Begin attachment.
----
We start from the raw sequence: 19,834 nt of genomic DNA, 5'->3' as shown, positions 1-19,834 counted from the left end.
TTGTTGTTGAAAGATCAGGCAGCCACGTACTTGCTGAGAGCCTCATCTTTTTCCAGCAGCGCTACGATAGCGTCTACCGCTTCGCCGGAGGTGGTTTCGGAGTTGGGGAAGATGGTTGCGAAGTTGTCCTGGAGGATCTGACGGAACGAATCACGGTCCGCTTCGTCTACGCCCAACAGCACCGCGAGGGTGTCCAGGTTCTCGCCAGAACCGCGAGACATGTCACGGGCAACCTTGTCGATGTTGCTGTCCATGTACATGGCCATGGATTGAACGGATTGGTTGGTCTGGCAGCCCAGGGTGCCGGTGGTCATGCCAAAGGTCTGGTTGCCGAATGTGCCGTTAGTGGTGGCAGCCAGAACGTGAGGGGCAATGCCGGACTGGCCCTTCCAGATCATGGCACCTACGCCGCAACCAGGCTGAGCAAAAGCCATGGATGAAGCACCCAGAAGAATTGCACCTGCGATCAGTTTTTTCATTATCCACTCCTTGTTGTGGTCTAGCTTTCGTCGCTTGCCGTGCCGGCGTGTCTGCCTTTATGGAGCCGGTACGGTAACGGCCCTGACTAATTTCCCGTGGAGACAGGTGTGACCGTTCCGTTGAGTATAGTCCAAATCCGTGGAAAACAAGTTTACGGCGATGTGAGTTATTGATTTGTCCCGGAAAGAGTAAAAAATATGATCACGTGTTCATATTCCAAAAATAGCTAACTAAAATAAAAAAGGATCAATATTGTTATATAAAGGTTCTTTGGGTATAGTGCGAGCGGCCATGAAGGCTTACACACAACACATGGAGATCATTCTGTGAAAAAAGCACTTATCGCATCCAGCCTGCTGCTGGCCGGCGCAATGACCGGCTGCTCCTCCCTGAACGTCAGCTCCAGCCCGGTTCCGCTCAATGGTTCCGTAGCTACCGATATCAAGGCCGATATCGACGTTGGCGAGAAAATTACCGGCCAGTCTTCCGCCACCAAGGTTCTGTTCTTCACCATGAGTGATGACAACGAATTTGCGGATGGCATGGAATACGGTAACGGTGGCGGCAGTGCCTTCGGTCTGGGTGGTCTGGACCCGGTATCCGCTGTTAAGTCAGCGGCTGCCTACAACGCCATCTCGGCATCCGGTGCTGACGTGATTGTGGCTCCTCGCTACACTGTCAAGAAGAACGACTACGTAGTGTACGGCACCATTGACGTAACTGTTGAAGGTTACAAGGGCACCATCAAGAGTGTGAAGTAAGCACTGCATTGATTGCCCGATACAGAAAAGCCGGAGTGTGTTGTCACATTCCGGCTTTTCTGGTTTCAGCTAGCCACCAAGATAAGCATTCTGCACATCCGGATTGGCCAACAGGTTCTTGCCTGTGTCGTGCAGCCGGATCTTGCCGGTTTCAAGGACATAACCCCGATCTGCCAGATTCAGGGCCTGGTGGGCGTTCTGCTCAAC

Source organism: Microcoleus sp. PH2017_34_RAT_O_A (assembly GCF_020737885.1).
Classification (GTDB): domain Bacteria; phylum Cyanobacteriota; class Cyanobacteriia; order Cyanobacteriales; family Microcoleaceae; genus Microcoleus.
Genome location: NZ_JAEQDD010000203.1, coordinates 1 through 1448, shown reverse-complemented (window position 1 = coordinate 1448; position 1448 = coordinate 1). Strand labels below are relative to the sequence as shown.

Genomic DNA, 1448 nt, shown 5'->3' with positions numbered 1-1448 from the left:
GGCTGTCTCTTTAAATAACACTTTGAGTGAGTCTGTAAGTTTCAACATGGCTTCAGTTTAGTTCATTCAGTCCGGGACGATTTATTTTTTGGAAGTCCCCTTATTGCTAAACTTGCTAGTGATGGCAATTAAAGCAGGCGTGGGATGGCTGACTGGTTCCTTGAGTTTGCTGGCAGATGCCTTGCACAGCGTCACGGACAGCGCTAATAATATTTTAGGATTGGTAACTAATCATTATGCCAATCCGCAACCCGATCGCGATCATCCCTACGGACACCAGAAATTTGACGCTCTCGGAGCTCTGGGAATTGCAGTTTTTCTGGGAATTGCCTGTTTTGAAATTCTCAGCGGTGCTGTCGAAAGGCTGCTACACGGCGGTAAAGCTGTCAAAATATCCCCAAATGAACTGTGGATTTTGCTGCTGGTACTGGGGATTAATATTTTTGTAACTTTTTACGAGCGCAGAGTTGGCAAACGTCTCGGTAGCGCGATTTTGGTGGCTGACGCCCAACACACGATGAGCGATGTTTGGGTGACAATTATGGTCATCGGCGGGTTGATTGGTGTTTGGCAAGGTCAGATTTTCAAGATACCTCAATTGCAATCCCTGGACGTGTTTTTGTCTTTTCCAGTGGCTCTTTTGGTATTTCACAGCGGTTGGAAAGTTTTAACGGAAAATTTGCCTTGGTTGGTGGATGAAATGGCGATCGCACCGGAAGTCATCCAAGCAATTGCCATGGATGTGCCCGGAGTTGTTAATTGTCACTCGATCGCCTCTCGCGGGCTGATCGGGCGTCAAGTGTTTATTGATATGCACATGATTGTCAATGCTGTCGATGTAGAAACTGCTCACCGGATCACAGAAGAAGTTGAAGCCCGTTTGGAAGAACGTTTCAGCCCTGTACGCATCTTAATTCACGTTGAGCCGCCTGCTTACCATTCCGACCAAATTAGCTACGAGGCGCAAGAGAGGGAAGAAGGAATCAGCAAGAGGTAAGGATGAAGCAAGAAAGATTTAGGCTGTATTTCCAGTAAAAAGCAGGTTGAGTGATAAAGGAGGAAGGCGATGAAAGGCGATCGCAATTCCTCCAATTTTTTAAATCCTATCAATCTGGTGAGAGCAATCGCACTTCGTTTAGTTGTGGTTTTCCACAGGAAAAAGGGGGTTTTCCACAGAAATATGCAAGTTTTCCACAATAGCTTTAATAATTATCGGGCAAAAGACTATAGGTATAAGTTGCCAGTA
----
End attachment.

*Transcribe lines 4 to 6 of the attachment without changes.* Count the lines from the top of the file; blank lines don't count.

Classification (GTDB): domain Bacteria; phylum Cyanobacteriota; class Cyanobacteriia; order Cyanobacteriales; family Microcoleaceae; genus Microcoleus.
Genome location: NZ_JAEQDD010000203.1, coordinates 1 through 1448, shown reverse-complemented (window position 1 = coordinate 1448; position 1448 = coordinate 1). Strand labels below are relative to the sequence as shown.

Genomic DNA, 1448 nt, shown 5'->3' with positions numbered 1-1448 from the left: